Although most sorts of reported crimes are down across the City, it seems like you can’t walk past a television these days without seeing a story about another killing. The stories - all tragedies to someone’s family, to the neighbors on a certain block, to members of a particular church congregation - have a certain sameness. Most of the victims and perpetrators are young, not well-educated, not well employed, not unknown to the criminal justice system; and they live near each other. Most of the excuses offered by the perpetrators make little sense to most of us.
Too many murders. Why can’t they (the police, the judges, the jailers, the prosecutors) stop them?
It isn’t because they don’t try - and it isn’t because they don’t care.
Chief Joe Mokwa and his commanders study crime reports looking for trends - and, when they find them, they deploy their officers to suppress the most dangerous and the most annoying crimes. The officers can’t be everywhere, but neither can the criminals.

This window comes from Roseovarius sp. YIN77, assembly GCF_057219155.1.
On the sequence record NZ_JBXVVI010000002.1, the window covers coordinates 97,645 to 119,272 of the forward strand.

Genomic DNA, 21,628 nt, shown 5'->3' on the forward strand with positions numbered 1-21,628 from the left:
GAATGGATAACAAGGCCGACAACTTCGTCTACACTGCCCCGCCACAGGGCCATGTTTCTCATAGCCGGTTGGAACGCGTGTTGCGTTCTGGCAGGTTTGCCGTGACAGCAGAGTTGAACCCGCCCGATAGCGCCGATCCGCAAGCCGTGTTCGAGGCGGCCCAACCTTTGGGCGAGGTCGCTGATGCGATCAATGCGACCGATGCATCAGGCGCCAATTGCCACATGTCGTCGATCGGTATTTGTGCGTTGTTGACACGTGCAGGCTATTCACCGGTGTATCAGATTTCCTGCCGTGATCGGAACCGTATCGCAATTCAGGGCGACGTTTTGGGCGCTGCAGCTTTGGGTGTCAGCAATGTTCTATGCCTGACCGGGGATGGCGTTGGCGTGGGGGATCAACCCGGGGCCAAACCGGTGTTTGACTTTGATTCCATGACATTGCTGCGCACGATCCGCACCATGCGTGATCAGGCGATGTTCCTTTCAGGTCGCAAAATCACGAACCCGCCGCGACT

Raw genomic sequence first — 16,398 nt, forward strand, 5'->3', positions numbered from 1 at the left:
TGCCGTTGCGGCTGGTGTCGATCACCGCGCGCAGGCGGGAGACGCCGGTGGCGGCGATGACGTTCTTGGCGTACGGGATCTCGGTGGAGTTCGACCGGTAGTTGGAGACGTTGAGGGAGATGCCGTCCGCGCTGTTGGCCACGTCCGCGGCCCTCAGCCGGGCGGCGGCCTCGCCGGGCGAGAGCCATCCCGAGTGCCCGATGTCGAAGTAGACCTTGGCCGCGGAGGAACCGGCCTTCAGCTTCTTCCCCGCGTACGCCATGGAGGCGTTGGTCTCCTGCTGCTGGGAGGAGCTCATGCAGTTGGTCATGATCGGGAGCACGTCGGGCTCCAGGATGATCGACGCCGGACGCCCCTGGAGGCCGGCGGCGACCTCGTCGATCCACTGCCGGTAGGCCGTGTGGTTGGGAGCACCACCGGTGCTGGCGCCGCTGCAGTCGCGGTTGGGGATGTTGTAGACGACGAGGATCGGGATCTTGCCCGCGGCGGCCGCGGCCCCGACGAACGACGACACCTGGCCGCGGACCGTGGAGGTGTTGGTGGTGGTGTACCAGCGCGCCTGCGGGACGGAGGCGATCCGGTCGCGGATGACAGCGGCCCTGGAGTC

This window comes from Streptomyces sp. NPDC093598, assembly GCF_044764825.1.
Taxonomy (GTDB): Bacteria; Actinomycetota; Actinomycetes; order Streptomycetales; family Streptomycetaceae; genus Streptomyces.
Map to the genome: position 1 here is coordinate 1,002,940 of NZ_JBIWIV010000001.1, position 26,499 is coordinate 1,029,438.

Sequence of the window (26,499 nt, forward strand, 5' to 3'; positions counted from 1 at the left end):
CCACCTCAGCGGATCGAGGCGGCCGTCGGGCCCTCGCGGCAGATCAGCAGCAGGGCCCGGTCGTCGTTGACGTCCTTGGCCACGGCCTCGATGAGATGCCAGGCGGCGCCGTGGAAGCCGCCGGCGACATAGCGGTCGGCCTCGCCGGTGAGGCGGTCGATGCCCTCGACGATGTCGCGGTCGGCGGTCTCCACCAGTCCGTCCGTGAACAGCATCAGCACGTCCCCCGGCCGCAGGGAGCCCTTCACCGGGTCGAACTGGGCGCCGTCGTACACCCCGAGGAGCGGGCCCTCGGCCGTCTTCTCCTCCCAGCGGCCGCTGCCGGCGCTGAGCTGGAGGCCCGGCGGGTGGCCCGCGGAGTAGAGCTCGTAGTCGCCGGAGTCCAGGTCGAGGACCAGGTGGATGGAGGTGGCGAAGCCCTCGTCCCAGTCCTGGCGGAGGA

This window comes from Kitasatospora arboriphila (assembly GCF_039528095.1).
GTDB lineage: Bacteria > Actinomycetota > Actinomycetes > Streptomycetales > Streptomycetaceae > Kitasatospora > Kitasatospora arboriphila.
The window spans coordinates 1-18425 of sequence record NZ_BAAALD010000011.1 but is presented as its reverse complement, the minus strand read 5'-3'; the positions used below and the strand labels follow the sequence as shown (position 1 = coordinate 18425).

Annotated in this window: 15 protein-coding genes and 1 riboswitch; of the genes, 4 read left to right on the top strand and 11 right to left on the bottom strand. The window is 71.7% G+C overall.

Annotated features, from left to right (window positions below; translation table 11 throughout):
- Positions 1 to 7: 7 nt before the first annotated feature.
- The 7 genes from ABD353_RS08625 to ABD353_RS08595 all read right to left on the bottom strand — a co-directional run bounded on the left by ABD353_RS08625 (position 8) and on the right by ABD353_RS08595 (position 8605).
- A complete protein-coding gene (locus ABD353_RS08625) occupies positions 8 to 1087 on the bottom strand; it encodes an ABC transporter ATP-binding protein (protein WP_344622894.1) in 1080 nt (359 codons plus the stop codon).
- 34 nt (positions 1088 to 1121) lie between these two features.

Nearly 2,000 City employees carry guns or badges as police officers, deputies, rangers, corrections officers, marshals, or law enforcement administrators. City taxpayers pay a couple hundred million dollars every year to deter, arrest, process, try, and incarcerate bad guys. The City spends additional dollars to educate and retrain offenders, hoping to make them productive members of our community. We ask the prosecutors not to bargain criminals back onto to the streets; we ask judges not to impose weak sentences.
I have talked to every group that will listen about helping build stronger families, create better schools, occupy kids after schools, offer better training and jobs to young City residents, and get guns off our streets.
We’ve made progress, but a May of murders disguises it.